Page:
Barbwire has served its time on the Slovakian border
On the trail of the dual monarchy - The route through Hungary, Austria and Slovenia
Leaving this triangle, you cycle through charming country with a number of small towns of largely historical interest, such as Jánossomorja with its Baroque church and important altarpieces. A very unusual sight awaits you a few kilometres on in Fertőd: the Palace of Esterházy, once described as the Hungarian Versailles. A few kilometres further west you can visit Sopron, a place that played a major role in the Cold War. This is where the Iron Curtain was first pierced, on 27 June 1989 when the then Foreign Minister Alois Mock and his Hungarian counterpart Gyula Horn jointly cut through the border fence. In August that year a border gate between Austria and Hungary was symbolically opened at the ‘Pan-European Picnic’.
Then you continue towards Hegykő, known for its thermal spas. You then follow the border, coming across places of historical interest where you may well want to stop off. Buildings such as the Baroque palace in Peresznye offer exciting insights into the colourful past of the region. Or you can take a trip to the beautiful nature reserve of Kőszeg that has inspired so many painters and composers. Retracing the past again, you can follow the Trail to Bozsok to look at the Roman aqueduct. In Horvátlövő, a name that already suggests a large Croatian presence, you should pay particular attention to the war memorial in the centre of town, which commemorates the 1920 Treaty of Trianon, the victims of the two world wars and the 1956 revolution.
The journey continues westward between fields and meadows, through the area round the river Rába, which forms part of the Őrségi national park and is familiar both to fishermen and rafting enthusiasts. The town became an important historical site in 1664 when it successfully drove back the Turks.
The trail now runs southward to the border with Slovenia. At Szalafő it is worth making a detour to the regional open-air museum. Art connoisseurs may also enjoy a trip to the village of Velemér, famous for its 13th-century, late Romanesque/early Gothic church with frescoes by Aquila János.
The Balkans Through Hungary, Croatia, Serbia and Romania
Along the Danube - the Rumanian-Serbian border river
Leaving Slovenia behind, the trail now takes you along the border between Hungary and Croatia. The village of Bázakerettye, which was the cradle of the oil industry, is an interesting memorial to industry. Another memorial and a museum commemorate the first drilling for oil in 1935. A few kilometres further on, you come to the small village of Miklósfa where you can visit the Catholic church built in 1898/99, a splendid example of neo-Gothic architecture, and the war memorial built in 1994 in memory of the victims of the two world wars. Further south you cross the Danube-Drau national park, popular with naturalists and sportsmen, and continue until you reach Mohács. This is the site of one of the greatest tragedies in the history of Hungary, the Battle of Mohács in 1526, which led to the occupation of the country by Turkish troops. The trail continues through a series of small villages many of which, like Bácsalmás, offer museums or local exhibitions.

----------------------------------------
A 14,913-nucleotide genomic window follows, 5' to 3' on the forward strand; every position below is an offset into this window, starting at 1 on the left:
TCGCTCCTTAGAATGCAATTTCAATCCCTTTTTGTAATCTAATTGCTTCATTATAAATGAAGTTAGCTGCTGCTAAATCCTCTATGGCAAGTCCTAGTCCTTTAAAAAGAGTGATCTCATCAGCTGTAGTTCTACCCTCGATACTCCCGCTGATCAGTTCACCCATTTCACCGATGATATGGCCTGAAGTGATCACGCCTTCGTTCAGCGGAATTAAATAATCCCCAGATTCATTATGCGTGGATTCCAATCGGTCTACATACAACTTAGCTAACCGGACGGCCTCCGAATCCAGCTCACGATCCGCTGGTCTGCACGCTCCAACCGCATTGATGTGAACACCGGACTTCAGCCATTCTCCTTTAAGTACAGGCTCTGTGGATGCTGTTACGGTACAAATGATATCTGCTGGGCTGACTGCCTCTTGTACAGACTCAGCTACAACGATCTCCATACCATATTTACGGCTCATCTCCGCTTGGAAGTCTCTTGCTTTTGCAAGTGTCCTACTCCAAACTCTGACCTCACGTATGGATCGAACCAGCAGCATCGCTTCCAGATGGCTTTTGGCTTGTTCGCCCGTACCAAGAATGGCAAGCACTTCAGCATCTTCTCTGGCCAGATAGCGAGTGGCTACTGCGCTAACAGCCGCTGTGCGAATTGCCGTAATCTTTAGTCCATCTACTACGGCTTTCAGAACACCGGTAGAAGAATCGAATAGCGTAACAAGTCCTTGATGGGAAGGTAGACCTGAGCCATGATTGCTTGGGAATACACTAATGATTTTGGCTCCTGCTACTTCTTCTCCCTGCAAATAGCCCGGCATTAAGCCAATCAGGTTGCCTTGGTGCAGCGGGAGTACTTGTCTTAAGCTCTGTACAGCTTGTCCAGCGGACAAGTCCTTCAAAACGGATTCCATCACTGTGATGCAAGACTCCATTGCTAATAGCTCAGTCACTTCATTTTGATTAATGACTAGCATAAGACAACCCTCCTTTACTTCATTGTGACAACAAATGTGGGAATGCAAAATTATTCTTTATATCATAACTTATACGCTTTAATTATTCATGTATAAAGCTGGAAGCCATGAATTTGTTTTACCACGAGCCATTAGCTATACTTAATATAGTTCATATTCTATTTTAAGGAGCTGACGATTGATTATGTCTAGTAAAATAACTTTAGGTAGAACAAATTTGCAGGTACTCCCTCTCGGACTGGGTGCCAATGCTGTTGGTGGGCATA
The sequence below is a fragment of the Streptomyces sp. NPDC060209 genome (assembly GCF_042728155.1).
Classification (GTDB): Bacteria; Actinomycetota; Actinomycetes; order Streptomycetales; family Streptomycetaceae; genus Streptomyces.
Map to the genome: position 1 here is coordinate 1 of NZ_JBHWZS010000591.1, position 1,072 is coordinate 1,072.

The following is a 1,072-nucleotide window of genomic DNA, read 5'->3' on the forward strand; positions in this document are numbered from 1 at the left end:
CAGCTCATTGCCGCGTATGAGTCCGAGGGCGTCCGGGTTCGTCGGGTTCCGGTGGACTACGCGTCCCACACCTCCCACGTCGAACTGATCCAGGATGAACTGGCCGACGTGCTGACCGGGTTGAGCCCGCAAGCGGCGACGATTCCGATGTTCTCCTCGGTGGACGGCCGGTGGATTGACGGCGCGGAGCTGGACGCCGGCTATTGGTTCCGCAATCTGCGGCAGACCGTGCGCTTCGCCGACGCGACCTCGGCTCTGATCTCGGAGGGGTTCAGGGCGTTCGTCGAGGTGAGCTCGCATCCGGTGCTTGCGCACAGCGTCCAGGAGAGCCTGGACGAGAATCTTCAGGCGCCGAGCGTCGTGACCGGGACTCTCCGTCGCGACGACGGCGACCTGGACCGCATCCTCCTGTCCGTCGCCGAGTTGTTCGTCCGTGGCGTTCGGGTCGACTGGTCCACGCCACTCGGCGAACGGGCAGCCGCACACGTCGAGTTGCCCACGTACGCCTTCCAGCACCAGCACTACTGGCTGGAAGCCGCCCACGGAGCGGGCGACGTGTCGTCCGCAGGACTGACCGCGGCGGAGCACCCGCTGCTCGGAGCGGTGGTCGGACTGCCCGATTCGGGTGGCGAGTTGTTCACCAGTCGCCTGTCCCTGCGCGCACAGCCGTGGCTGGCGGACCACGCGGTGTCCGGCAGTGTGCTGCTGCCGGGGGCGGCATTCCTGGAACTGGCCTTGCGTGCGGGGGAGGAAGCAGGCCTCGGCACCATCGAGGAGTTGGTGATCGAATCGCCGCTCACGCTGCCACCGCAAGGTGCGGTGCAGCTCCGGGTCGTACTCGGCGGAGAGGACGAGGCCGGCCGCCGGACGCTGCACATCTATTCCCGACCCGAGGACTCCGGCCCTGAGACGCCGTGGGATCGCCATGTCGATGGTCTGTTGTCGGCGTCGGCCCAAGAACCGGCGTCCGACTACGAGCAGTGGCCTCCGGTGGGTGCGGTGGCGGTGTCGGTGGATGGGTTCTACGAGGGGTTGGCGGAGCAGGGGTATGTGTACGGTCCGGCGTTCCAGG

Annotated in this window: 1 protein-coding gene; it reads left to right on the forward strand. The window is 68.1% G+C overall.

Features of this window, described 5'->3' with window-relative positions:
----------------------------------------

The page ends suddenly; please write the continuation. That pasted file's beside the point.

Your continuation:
The trail then passes through what is known as the Memorial Forest, a nature reserve created in 1944, and approaches the border with Romania. Before you reach it, however, it is worth stopping off in Röszke to take a look at the relief of former Prime Minister Imre Nagy. Eventually you arrive in Szeged, the last town before the border with Romania and an important economic and cultural centre. Apart from its many interesting buildings, visitors are drawn by the squares in the heart of the town and the famous Reök Palace, a typical example of what is known as the Hungarian Jugendstil.
At Makó you finally reach the border between Hungary and Romania. You now follow the Serbian-Romanian border to the border between Serbia and Bulgaria, the starting point of the final portion of the trail. The next target along this stretch is the Serbian town of Kikinda, about 60 kilometres south, near the border between Serbia and Romania. This town with a population of 42,000 has many interesting churches, a popular national theatre that operates all the year round and a lively urban scene. The route continues southward via Žitište and Vršac, climbing hills of up to 650 metres in height. You will be rewarded for your efforts by views on either side of glorious countryside and acres of vineyards. En route from Bela Crkva to Berzasca along the Danube, you cycle along roads with hardly any traffic, although in return you are faced with further steep climbs with gradients of up to 12%. Your reward awaits you on the other side, where you can freewheel downhill.
You cross the Romanian border and then follow the course of the Danube and the Serbian-Romanian border for a few kilometres. You remain on the Romanian side up to the Derdap 1 dam, with views every so often of beautiful countryside. You then cycle along the increasingly steep slopes on the banks of the Danube, before once again crossing the border, this time into Serbia.